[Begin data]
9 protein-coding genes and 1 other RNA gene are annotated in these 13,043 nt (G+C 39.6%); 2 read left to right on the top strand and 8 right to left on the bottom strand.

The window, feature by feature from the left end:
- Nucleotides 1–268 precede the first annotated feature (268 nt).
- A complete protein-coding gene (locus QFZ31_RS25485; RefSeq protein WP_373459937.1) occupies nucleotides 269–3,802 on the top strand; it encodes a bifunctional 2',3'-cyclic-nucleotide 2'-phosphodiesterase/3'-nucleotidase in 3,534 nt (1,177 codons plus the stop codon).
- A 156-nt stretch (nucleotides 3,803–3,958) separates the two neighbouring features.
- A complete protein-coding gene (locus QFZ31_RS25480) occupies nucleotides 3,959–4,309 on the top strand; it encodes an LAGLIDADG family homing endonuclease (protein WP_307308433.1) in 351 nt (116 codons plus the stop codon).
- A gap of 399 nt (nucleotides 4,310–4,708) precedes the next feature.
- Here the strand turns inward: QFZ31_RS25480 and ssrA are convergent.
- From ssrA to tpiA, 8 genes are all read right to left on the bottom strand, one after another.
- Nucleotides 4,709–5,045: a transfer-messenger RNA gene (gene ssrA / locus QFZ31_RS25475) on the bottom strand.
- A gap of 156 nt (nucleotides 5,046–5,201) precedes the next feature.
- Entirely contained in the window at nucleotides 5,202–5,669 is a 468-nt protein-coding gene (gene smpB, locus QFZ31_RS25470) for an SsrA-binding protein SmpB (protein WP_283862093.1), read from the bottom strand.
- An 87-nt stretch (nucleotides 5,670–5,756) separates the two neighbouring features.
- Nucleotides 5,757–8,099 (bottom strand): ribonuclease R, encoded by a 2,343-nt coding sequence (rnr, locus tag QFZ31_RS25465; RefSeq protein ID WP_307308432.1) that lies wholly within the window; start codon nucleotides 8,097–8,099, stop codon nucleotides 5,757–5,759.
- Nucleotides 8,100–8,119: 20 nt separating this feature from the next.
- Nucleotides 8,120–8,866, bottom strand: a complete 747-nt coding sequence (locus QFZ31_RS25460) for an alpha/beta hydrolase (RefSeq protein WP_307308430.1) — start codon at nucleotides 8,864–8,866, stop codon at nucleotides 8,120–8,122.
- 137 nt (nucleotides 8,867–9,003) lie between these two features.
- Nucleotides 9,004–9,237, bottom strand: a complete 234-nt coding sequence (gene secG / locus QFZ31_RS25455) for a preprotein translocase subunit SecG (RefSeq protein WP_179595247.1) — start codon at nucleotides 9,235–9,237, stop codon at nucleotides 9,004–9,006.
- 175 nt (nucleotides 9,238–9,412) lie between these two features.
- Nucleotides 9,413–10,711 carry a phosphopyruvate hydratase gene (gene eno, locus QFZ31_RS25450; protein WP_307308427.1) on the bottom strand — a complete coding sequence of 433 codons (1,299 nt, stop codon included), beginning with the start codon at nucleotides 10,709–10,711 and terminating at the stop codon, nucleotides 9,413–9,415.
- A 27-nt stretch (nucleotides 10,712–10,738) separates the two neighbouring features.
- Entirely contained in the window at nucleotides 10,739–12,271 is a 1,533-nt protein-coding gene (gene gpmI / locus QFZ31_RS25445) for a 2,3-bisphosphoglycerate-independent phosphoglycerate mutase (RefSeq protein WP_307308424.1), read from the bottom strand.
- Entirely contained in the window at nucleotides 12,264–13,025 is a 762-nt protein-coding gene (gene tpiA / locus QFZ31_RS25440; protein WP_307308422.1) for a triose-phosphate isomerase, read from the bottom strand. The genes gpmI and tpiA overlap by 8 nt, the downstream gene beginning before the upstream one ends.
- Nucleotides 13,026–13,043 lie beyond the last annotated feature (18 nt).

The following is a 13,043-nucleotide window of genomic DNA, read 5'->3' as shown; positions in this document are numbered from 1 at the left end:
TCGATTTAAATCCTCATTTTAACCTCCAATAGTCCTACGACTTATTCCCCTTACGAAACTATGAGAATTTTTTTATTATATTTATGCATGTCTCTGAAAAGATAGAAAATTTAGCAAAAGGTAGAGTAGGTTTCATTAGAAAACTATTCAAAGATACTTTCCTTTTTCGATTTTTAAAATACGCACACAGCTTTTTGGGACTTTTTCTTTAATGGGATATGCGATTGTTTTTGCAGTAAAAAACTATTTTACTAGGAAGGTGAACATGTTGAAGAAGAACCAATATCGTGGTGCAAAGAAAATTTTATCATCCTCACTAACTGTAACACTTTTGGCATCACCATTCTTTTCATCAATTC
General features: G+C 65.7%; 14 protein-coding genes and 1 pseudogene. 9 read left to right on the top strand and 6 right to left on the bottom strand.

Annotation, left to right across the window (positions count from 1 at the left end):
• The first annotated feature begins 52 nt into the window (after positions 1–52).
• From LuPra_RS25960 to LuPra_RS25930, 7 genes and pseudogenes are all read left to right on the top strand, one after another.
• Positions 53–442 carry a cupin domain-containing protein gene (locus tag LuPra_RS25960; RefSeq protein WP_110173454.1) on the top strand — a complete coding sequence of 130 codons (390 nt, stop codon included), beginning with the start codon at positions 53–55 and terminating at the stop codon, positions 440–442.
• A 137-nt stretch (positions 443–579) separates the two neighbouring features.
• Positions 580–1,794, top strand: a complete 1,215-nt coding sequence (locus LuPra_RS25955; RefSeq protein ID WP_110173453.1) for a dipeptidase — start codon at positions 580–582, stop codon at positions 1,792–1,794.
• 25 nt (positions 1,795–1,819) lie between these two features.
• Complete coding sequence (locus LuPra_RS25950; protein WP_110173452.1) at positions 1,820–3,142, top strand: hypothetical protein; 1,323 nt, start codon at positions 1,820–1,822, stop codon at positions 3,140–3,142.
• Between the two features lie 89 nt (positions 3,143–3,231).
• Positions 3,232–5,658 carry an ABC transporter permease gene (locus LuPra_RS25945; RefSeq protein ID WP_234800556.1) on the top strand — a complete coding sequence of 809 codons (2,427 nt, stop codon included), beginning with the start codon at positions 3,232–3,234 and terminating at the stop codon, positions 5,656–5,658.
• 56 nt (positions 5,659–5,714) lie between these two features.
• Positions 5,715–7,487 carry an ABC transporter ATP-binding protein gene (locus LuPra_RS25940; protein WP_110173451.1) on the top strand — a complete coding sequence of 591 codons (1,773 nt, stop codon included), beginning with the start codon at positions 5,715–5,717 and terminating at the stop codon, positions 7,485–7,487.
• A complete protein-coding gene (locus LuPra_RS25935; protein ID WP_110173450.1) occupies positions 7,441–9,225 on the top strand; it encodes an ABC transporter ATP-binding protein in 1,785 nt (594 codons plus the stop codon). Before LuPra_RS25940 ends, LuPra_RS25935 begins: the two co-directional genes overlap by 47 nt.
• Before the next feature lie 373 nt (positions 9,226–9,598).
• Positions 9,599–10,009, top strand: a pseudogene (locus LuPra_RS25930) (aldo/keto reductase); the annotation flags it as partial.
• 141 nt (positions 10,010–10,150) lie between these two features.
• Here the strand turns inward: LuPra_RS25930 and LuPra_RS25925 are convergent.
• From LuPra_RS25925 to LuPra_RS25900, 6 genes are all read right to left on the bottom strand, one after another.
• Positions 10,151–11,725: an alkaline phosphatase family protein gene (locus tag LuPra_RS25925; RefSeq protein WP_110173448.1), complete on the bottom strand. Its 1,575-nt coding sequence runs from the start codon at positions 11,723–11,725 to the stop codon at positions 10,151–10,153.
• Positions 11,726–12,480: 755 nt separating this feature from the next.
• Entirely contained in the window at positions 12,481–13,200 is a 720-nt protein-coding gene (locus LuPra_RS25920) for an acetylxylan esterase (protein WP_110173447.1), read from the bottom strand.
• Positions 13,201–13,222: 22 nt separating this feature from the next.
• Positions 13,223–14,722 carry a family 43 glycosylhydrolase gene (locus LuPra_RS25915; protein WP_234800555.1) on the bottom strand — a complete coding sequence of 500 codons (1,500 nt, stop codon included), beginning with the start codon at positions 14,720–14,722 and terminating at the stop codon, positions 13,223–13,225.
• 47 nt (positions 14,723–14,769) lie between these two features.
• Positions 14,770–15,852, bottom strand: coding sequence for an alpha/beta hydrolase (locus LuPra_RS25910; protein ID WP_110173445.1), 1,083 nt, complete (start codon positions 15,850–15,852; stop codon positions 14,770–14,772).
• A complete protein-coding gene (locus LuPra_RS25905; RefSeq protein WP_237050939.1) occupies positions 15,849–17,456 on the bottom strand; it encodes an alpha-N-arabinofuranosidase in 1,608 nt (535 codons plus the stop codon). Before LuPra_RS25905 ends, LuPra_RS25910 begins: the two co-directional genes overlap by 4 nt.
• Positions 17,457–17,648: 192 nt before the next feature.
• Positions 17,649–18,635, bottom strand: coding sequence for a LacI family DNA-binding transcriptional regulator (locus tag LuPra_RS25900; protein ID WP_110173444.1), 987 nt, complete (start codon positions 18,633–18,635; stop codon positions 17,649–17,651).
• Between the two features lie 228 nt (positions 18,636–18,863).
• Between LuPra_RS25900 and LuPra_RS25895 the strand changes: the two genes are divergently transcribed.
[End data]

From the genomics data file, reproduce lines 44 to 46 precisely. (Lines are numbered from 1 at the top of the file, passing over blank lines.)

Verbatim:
• Here the strand turns inward: LuPra_RS25930 and LuPra_RS25925 are convergent.
• From LuPra_RS25925 to LuPra_RS25900, 6 genes are all read right to left on the bottom strand, one after another.
• Positions 10,151–11,725: an alkaline phosphatase family protein gene (locus tag LuPra_RS25925; RefSeq protein WP_110173448.1), complete on the bottom strand. Its 1,575-nt coding sequence runs from the start codon at positions 11,723–11,725 to the stop codon at positions 10,151–10,153.